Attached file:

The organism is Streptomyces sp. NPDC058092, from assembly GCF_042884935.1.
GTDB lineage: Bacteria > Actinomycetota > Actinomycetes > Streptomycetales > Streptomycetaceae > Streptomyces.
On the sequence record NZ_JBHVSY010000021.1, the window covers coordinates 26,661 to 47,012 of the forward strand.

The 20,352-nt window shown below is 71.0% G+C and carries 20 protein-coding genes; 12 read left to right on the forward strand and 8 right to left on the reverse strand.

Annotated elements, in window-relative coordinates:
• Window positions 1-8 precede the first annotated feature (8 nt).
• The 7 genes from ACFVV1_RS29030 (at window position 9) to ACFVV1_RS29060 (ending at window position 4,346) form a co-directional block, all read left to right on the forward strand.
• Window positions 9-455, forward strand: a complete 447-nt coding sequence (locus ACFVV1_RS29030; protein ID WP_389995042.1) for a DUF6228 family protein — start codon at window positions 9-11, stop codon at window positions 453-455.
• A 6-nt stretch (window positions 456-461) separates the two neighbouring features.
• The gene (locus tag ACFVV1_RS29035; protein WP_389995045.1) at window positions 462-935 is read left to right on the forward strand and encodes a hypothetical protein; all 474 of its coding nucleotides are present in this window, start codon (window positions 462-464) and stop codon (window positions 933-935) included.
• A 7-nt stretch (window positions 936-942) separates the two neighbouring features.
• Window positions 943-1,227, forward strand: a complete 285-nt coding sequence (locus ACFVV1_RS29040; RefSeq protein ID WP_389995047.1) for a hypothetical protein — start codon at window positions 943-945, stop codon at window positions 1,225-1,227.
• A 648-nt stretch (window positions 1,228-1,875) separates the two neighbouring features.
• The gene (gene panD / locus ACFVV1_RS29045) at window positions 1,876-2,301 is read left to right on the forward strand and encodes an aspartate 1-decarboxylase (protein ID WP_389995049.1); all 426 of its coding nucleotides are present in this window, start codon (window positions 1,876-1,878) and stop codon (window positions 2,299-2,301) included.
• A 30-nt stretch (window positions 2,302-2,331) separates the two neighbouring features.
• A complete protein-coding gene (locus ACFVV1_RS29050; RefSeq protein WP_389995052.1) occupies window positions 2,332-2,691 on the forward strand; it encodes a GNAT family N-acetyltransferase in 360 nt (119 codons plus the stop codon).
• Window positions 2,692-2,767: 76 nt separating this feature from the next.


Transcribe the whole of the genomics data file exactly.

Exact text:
The organism is Streptomyces sp. NPDC058092, from assembly GCF_042884935.1.
GTDB lineage: Bacteria > Actinomycetota > Actinomycetes > Streptomycetales > Streptomycetaceae > Streptomyces.
On the sequence record NZ_JBHVSY010000021.1, the window covers coordinates 26,661 to 47,012 of the forward strand.

The 20,352-nt window shown below is 71.0% G+C and carries 20 protein-coding genes; 12 read left to right on the forward strand and 8 right to left on the reverse strand.

Annotated elements, in window-relative coordinates:
• Window positions 1-8 precede the first annotated feature (8 nt).
• The 7 genes from ACFVV1_RS29030 (at window position 9) to ACFVV1_RS29060 (ending at window position 4,346) form a co-directional block, all read left to right on the forward strand.
• Window positions 9-455, forward strand: a complete 447-nt coding sequence (locus ACFVV1_RS29030; protein ID WP_389995042.1) for a DUF6228 family protein — start codon at window positions 9-11, stop codon at window positions 453-455.
• A 6-nt stretch (window positions 456-461) separates the two neighbouring features.
• The gene (locus tag ACFVV1_RS29035; protein WP_389995045.1) at window positions 462-935 is read left to right on the forward strand and encodes a hypothetical protein; all 474 of its coding nucleotides are present in this window, start codon (window positions 462-464) and stop codon (window positions 933-935) included.
• A 7-nt stretch (window positions 936-942) separates the two neighbouring features.
• Window positions 943-1,227, forward strand: a complete 285-nt coding sequence (locus ACFVV1_RS29040; RefSeq protein ID WP_389995047.1) for a hypothetical protein — start codon at window positions 943-945, stop codon at window positions 1,225-1,227.
• A 648-nt stretch (window positions 1,228-1,875) separates the two neighbouring features.
• The gene (gene panD / locus ACFVV1_RS29045) at window positions 1,876-2,301 is read left to right on the forward strand and encodes an aspartate 1-decarboxylase (protein ID WP_389995049.1); all 426 of its coding nucleotides are present in this window, start codon (window positions 1,876-1,878) and stop codon (window positions 2,299-2,301) included.
• A 30-nt stretch (window positions 2,302-2,331) separates the two neighbouring features.
• A complete protein-coding gene (locus ACFVV1_RS29050; RefSeq protein WP_389995052.1) occupies window positions 2,332-2,691 on the forward strand; it encodes a GNAT family N-acetyltransferase in 360 nt (119 codons plus the stop codon).
• Window positions 2,692-2,767: 76 nt separating this feature from the next.